• “Managed of a team of five to streamline cost-prohibitive supply chains, reducing bottom-line operations by 30%.”

  • “Collaborated with the sales team to bring in 3 new revenue streams totally $5M in new business.”

  • “Organized road show to drum up investment interest resulting in 15% increase y-o-y.”

Check to see if each bullet point has a number in it. Perhaps not every accomplishment can be quantified, but most can (and should) be. If the vast majority of your bullet points don’t have a numerical value somewhere in it, revisit your resume and see if you can more thoroughly quantify your results.

A bonus: Lasting impact.

Sure, your action verb led to quantifiable results, but you can make your impact that much stronger by arguing that you left your mark. Let’s say you developed a new systems operation that cut cost by 10% and is still in use today. Include the fact that your development is still in use! This shows that you not only made an impact, but that your impact continued long after you moved on from that particular job role.

A note on length: including all the above in one bullet point might seem daunting, but concision is everything when it comes to resumes. Each bullet point should be no longer than two lines. If the bullet point is very important (meaning it really shows lasting impact in a way none of the others can), then you may be able to stretch it to three lines, but try your best to aim for one or two-line entries so as not to tire out your reader.

You have you essays and interviews to expound upon your resume. On the resume itself, just hit the highlight. Show your MBA skillset and results–and move on.

Resist using technical jargon

An important warning: unlike in a job application, where the reader (your future boss) absolutely works in your field, the MBA admissions committee member reading your resume very likely has little first-hand experience in your industry. Especially if you come from a technical industry, resist jargon.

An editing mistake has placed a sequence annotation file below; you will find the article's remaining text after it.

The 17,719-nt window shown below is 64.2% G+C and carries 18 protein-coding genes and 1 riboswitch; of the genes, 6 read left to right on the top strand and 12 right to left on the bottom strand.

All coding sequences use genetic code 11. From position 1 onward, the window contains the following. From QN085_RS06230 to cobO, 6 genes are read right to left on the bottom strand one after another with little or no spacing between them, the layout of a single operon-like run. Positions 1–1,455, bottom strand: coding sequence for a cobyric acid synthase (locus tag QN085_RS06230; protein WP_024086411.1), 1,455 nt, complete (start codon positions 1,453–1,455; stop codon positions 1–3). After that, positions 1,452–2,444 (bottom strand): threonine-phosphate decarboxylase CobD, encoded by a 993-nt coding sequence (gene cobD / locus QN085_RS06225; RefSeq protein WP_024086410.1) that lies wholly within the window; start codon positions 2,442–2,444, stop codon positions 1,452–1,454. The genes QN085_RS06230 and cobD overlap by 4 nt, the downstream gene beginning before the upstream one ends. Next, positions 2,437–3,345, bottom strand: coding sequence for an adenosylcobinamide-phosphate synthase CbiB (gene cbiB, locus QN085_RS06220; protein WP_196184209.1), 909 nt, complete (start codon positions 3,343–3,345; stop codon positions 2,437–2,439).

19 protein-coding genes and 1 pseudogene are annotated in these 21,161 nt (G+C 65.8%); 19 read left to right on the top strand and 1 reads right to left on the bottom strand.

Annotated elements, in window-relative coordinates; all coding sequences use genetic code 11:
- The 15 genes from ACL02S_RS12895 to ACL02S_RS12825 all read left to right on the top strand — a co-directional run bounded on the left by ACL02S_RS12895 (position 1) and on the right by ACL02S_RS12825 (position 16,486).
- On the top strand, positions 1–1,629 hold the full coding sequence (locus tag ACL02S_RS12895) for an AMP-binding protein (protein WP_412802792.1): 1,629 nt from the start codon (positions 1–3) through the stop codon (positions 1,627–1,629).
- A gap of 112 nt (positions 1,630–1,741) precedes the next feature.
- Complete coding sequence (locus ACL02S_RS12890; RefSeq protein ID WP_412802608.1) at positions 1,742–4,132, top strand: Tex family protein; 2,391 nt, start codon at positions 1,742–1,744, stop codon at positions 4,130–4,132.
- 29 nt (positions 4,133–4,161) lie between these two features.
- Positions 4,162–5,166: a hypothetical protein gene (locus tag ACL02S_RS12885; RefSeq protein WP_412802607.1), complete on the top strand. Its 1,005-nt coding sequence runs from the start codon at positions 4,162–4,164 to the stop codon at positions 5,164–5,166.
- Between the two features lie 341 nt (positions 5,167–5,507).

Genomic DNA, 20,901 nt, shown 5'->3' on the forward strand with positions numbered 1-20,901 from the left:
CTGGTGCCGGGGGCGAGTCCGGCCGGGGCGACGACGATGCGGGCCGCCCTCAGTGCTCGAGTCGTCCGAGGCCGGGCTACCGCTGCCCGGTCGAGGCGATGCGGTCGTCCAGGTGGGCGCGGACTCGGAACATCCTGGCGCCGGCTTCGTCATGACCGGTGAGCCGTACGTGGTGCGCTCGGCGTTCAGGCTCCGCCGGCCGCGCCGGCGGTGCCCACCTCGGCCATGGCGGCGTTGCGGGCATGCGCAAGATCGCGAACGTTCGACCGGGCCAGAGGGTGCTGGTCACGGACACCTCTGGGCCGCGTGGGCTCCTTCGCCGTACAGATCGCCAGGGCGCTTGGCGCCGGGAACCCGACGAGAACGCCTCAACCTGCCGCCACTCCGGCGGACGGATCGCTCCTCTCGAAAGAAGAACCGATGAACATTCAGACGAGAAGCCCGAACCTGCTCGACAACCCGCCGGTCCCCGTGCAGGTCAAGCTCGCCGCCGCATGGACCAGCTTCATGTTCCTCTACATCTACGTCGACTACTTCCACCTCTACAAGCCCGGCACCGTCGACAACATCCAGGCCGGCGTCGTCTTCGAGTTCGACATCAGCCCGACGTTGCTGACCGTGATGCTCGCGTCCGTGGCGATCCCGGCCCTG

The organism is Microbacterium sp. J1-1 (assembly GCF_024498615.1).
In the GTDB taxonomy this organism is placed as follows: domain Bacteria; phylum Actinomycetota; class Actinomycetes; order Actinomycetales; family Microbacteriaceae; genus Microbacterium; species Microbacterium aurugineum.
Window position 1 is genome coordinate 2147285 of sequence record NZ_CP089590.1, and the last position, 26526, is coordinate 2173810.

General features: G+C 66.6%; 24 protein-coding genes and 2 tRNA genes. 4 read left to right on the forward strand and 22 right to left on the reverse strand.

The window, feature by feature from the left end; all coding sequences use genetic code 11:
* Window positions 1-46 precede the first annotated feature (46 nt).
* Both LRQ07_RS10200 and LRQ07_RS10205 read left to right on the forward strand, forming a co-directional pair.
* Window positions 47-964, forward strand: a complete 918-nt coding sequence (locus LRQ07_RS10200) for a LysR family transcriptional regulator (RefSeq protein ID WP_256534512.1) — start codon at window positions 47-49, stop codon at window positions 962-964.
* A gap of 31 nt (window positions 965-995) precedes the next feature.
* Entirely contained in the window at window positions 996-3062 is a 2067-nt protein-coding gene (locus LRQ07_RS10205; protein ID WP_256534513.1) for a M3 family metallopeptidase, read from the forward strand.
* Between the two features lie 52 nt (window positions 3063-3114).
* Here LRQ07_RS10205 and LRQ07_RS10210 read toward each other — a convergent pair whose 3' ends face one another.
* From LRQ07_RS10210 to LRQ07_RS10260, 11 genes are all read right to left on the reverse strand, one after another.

You want your impact to be understood by a layperson. If your parent or favorite well-meaning but non-technical uncle or aunt could read a bullet point and not understand what you actually did, it’s too nitty-gritty. You’re trying to convey impact through leadership–leadership is universal, and your resume entries should be, too.

Section 2: Volunteer Experience

Volunteer experience is an excellent way to round out your resume, and this section is typically held in high regard by MBA admissions committees who are looking for passion and leadership.

Use this section to show your reader what you’re passionate about. The point is to demonstrate what you care about when you’re not getting paid for it. How do you spend your free time outside the office?

Maybe you don’t have much free time. After all, you’re a successful business person, which means you’re likely quite busy at work. Maybe you’re not Mother Theresa. (If you are, amazing! This is your time to stand out from the pack!) You can bypass this section and beef up your professional experience section by showing ways you’ve given back to your places of work (a women’s group or an LGBTQ alliance, for example.)

Many successful applicants don’t include a separate volunteer experience section on their resume, but if you’ve given back to your community or invested in anything outside of work that means something to you, it will only strengthen your resume to include it, as doing so gives the admissions committee a fuller picture of who you are and what you care about when it doesn’t contribute to your 401k. 

If you do include this section, all the above rules regarding bullet points hold true–show leadership, show impact, use action verbs that demonstrate MBA-oriented skills.

Section 3: Education

The education section is fairly straightforward and will likely remain consistent with your job resumes. Leadership, impact, and passion prevail. Use this section to show what you care about intellectually. If you did research on a subject that matters to you, show that here. If you gained any formal recognition for your work (academic or extracurricular) show that, too. 

Section 4: Additional information

If you’ve already run out of space on your one-page resume with the above sections, don’t include any “additional information,” but if you have a line or two to spare, you can informally include passions and interests that don’t fall under the three headers above in a brief section at the bottom. No need for formal section breaks or formulaic bullet points–keep this section concise and casual.

Here’s where you can let your uniqueness shine. If you organized a local volleyball league (this type of activity could also count for volunteer experience, FYI) show that off here. If you’ve climbed Mount Kilimanjaro or speak American Sign Language, include it here.